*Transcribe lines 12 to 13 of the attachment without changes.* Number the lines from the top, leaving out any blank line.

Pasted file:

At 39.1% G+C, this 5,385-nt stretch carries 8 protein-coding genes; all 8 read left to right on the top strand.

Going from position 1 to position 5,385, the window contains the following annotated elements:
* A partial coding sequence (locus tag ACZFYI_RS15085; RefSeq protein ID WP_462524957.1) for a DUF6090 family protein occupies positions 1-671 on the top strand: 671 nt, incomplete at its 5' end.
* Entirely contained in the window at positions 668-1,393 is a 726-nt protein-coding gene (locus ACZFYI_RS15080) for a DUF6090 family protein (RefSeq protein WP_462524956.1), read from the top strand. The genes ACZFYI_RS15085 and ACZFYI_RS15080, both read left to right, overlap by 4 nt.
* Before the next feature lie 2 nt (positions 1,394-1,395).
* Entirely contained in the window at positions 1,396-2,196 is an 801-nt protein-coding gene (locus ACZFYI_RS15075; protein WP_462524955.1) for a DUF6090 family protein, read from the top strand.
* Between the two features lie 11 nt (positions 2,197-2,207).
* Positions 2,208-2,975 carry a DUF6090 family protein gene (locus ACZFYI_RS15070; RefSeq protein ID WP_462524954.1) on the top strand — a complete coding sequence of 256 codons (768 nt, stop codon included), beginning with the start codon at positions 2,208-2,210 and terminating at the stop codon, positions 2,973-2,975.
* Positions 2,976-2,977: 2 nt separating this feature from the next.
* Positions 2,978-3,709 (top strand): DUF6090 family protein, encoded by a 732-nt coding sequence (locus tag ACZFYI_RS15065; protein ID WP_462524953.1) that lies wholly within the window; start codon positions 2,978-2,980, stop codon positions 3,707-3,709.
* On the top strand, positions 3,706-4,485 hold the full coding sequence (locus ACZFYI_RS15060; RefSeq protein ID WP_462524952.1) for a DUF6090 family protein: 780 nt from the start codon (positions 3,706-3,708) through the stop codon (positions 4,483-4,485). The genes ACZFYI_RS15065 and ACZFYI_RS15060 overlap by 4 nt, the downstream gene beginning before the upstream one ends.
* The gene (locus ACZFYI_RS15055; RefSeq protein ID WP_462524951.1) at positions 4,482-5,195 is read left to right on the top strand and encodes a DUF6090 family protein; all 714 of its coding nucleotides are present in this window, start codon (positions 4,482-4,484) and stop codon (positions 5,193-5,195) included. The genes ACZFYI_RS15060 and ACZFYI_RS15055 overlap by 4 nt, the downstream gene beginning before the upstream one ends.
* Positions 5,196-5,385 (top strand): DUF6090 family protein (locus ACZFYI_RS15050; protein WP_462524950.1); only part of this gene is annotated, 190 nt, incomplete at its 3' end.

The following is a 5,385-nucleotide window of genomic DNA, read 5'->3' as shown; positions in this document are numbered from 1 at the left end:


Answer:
* The gene (locus ACZFYI_RS15055; RefSeq protein ID WP_462524951.1) at positions 4,482-5,195 is read left to right on the top strand and encodes a DUF6090 family protein; all 714 of its coding nucleotides are present in this window, start codon (positions 4,482-4,484) and stop codon (positions 5,193-5,195) included. The genes ACZFYI_RS15060 and ACZFYI_RS15055 overlap by 4 nt, the downstream gene beginning before the upstream one ends.
* Positions 5,196-5,385 (top strand): DUF6090 family protein (locus ACZFYI_RS15050; protein WP_462524950.1); only part of this gene is annotated, 190 nt, incomplete at its 3' end.